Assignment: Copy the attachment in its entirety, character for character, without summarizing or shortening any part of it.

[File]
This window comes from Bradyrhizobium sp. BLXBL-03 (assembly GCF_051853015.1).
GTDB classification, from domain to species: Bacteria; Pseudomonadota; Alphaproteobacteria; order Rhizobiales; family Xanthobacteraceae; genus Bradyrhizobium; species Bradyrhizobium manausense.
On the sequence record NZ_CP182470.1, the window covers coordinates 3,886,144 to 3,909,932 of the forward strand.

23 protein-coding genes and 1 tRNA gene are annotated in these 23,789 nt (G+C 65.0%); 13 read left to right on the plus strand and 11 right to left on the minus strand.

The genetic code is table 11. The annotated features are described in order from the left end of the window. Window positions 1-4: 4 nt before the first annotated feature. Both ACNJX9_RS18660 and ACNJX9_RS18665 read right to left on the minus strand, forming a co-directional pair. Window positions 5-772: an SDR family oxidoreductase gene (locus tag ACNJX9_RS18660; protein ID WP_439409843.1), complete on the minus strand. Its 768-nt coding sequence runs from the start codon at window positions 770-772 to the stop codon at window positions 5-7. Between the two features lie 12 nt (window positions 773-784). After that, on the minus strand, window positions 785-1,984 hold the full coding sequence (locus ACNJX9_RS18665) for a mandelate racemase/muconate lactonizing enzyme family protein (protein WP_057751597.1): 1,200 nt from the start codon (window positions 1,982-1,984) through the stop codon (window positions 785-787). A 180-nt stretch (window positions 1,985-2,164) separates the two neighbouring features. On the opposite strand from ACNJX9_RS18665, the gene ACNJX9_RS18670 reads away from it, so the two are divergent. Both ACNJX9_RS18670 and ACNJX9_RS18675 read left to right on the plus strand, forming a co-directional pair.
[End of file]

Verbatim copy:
This window comes from Bradyrhizobium sp. BLXBL-03 (assembly GCF_051853015.1).
GTDB classification, from domain to species: Bacteria; Pseudomonadota; Alphaproteobacteria; order Rhizobiales; family Xanthobacteraceae; genus Bradyrhizobium; species Bradyrhizobium manausense.
On the sequence record NZ_CP182470.1, the window covers coordinates 3,886,144 to 3,909,932 of the forward strand.

23 protein-coding genes and 1 tRNA gene are annotated in these 23,789 nt (G+C 65.0%); 13 read left to right on the plus strand and 11 right to left on the minus strand.

The genetic code is table 11. The annotated features are described in order from the left end of the window. Window positions 1-4: 4 nt before the first annotated feature. Both ACNJX9_RS18660 and ACNJX9_RS18665 read right to left on the minus strand, forming a co-directional pair. Window positions 5-772: an SDR family oxidoreductase gene (locus tag ACNJX9_RS18660; protein ID WP_439409843.1), complete on the minus strand. Its 768-nt coding sequence runs from the start codon at window positions 770-772 to the stop codon at window positions 5-7. Between the two features lie 12 nt (window positions 773-784). After that, on the minus strand, window positions 785-1,984 hold the full coding sequence (locus ACNJX9_RS18665) for a mandelate racemase/muconate lactonizing enzyme family protein (protein WP_057751597.1): 1,200 nt from the start codon (window positions 1,982-1,984) through the stop codon (window positions 785-787). A 180-nt stretch (window positions 1,985-2,164) separates the two neighbouring features. On the opposite strand from ACNJX9_RS18665, the gene ACNJX9_RS18670 reads away from it, so the two are divergent. Both ACNJX9_RS18670 and ACNJX9_RS18675 read left to right on the plus strand, forming a co-directional pair.